Roland Emmerich | 154 mins | Blu-ray | 2.39:1 | USA / English | 12 / PG-13
I’m not sure when I last watched ID4 (as it was so often branded and marketed, for only semi-clear reasons — sure, US Independence Day is July 4th, but other than that the “4” has nothing to do with anything), but it’s been a damn long time — my DVD copy, which I know I never watched (I have the shiny new remastered Blu-ray now), has a postcard inside advertising the forthcoming Planet of the Apes remake, in cinemas Summer 2001. The time I best remember seeing it was in cinemas on its initial release. Independence Day was a phenomenally huge deal back in 1996: it felt like that shot of the White House being destroyed was on TV on loop; there were making-of TV specials (I remember the behind-the-scenes footage of how they did those incredible, much-discussed effects as clearly as I remember anything from the film itself); I listened to the Radio 1 Independence Day UK audio drama on tape (it was… so-so), read the tie-in comic book adaptation, and also the tie-in novelisation — which was the first book I ever gave up on without finishing because I thought it was so badly written. Ten-year-old badblokebob, literary critic. The film itself was also the first 12-rated movie I went to see in the cinema, so it was even more of a big deal for me.
Revisiting it 20 years later, with a sequel imminent, ID4 obviously no longer has that attendant hype, but it does hold up pretty well in its own right as a blockbuster disaster epic. At least, it did for me — I read a review on Letterboxd from someone who watched it for the first time this January, saying that, in the age of the modern spectacle-based blockbuster, Independence Day doesn’t compete. Which feels weird, because it was all about the spectacle when it came out; but of course, things date, and what counted as sheer cinematic spectacle in 1996 is (it would seem) underwhelmingly run-of-the-mill in 2016. It’s fair to say that not all of the model effects still hold up, but there’s a physicality to them that really works. The best ones are still among the best movie effects ever.
The film’s first half is superior to its second. Co-writer/director Roland Emmerich and co-writer/producer Dean Devlin conceived the film off the idea of 14-mile-wide spaceships just appearing one morning, and the realisation of that concept (and the ensuing destruction) is where the film really shines. That’s not to say there’s not good stuff after the aliens unleash their devastating destructive power — the famous presidential speech comes just before the climax, for one — but it’s from the midpoint on that some things begin to get a tad muddled, some subplots are rushed along, and other events get needlessly elongated. That said, it’s all relative: the 2016 version of this story with this many characters would surely run for five hours as it endeavoured to give them all a starring-role-level storyline and turn every effects-fuelled alien encounter into a 20-minute action sequence.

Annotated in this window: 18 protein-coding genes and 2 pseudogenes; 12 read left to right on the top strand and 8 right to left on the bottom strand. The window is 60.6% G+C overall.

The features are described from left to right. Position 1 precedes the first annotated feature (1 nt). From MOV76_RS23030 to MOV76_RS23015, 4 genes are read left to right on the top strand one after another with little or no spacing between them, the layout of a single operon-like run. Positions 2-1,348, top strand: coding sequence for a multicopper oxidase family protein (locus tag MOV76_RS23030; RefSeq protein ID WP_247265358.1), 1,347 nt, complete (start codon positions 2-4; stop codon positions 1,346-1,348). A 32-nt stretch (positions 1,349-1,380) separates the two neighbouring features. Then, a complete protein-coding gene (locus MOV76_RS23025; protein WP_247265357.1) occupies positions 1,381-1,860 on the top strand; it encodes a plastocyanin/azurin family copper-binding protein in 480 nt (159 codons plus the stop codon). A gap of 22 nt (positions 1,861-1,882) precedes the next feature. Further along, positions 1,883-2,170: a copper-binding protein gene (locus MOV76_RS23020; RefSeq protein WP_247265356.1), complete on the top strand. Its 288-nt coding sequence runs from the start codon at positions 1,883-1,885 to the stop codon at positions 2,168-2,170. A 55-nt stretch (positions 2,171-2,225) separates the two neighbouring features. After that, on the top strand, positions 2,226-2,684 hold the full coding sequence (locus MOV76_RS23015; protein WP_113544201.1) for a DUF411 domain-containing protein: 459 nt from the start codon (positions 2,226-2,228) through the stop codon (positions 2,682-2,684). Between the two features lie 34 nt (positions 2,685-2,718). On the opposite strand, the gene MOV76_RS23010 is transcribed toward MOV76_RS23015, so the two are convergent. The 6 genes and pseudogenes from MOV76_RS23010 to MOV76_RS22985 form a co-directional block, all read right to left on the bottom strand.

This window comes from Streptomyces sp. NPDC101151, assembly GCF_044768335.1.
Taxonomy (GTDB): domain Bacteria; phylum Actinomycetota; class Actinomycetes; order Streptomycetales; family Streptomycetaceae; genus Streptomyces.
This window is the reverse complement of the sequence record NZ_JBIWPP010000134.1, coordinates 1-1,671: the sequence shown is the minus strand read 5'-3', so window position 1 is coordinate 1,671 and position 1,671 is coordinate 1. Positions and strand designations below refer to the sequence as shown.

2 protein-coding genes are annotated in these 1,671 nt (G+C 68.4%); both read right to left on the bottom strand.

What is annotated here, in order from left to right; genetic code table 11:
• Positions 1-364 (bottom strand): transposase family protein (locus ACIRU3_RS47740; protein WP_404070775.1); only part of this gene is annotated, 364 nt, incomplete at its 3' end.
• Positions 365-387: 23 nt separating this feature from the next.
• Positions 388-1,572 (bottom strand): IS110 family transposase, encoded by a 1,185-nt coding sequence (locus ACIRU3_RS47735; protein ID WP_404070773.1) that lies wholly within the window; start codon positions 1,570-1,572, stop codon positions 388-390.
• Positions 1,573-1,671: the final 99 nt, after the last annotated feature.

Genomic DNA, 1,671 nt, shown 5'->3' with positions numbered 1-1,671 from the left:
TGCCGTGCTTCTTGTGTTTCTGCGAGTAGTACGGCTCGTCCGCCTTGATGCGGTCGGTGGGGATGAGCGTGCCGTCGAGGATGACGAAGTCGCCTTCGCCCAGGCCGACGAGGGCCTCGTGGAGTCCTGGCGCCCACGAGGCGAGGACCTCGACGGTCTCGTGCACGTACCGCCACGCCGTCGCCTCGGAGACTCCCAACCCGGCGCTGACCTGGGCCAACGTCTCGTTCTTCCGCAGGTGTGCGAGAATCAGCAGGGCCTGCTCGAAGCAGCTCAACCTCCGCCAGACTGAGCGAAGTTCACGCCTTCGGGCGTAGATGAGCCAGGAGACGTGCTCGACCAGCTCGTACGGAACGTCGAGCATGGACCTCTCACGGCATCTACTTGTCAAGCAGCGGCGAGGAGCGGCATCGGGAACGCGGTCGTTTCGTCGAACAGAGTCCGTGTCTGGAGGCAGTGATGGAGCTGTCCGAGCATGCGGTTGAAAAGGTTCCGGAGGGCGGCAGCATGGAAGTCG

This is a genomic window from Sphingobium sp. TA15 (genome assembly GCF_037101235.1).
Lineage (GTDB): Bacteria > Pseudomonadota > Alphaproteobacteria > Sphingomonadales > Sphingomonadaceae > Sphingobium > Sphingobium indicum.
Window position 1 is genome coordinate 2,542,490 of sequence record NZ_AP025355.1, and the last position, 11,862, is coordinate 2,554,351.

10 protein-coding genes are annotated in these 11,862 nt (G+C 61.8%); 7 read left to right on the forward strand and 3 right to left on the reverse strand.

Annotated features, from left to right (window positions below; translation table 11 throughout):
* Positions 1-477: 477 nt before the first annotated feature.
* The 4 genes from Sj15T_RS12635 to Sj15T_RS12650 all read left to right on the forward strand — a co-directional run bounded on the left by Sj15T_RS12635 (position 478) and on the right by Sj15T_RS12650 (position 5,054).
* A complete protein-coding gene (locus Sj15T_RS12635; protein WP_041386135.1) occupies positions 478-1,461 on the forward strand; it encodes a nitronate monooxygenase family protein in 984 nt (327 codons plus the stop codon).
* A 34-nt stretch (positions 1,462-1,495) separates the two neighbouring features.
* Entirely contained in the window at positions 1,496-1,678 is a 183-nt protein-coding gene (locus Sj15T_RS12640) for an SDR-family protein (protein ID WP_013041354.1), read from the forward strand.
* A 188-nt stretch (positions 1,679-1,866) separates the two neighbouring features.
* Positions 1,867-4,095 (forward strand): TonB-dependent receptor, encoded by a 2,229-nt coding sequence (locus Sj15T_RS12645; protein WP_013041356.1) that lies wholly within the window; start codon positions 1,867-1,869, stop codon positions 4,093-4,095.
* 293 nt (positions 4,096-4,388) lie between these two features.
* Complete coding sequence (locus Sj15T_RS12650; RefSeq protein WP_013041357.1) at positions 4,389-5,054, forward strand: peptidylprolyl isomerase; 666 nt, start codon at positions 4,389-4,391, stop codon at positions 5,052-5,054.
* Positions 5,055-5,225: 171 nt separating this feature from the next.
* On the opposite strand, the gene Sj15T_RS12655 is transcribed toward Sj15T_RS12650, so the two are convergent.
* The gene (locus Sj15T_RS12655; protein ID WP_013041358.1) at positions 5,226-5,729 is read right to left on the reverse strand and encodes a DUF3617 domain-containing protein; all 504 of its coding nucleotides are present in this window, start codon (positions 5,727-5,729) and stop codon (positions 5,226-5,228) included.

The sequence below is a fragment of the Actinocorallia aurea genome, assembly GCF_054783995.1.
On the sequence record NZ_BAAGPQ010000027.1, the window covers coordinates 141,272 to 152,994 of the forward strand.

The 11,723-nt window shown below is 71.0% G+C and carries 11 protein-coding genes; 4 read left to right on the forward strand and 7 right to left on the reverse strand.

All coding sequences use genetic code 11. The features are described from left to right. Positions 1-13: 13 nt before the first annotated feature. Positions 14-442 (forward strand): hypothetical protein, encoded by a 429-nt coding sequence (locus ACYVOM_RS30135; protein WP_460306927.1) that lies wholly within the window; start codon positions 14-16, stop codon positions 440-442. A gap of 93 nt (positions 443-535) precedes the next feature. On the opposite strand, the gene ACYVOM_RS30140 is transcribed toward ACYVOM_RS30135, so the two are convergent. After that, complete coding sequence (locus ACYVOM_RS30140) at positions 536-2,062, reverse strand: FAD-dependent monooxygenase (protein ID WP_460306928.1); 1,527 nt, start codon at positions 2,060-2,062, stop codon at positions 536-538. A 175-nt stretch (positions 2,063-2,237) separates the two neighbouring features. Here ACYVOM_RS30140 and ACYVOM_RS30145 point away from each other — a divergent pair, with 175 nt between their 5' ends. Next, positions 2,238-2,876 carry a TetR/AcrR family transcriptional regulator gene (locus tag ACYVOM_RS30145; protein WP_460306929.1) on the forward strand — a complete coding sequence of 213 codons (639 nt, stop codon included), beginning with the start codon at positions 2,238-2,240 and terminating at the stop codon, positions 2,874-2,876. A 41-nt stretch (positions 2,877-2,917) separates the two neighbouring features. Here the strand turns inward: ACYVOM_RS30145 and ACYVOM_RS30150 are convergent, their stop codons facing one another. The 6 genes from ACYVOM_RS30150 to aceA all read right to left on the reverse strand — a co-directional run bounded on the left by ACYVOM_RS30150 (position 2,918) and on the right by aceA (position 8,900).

One area it really succeeds is humour. It doesn’t lose the scale or seriousness of the events, but it keeps the tone entertaining. That feels like a skill a lot of blockbusters used to have that’s gone awry in recent years, though you could use the tone of Marvel Studios’ movies to counterpoint that. Those Marvel films are definitely subject to a different criticism of modern blockbusters, however, which is their mindless destruction of whole cities. It’s a just criticism, and some of the blame for it can surely be traced back to the popularity of ID4. However, here the destruction isn’t so unfeeling: the morning after the aliens’ famous landmark obliteration, President Whitmore mulls over how many people died and how many didn’t have to if he’d made different choices. Both Marvel and DC have had to make that kind of reflection a plot point in sequels to retrospectively justify it happening in the first place.
This was the first time I’d watched Independence Day’s extended Special Edition cut, and I’d advise not bothering. It adds around 8½ minutes of new material, but the scenes don’t add all that much, and some of them are so awkwardly rammed in that it’s almost irritating — for instance, several are inserted in the middle of an existing music cue by merely fading out the score immediately before the new scene, then fading it back in afterwards! They’re deleted scenes that have been shoved into the movie, with the score often fudged to make room and stuff like that, rather than it being a genuine “extended cut”. People seem to love extended cuts on disc, but sometimes a nice deleted scenes section is preferable.
With the way things are nowadays — every hit sequelised; old IPs regularly dragged up for new moneymaking opportunities — it was kind of inevitable we’d get ID4 2 eventually. I’m looking forward to it, but not insanely hyped up. It probably benefits from the 20-year wait story-wise, allowing for a drastically new status quo on Earth when the aliens return, but with blockbusters released all year round now, and CGI meaning every one is overloaded with effects shots that are far more epic than ID4 had, there’s little doubt that the sequel won’t have the same enduring impact on the blockbuster firmament. For its faults, you can’t deny ID4 that.
Independence Day: Resurgence is in UK cinemas now, and is released in the US tomorrow.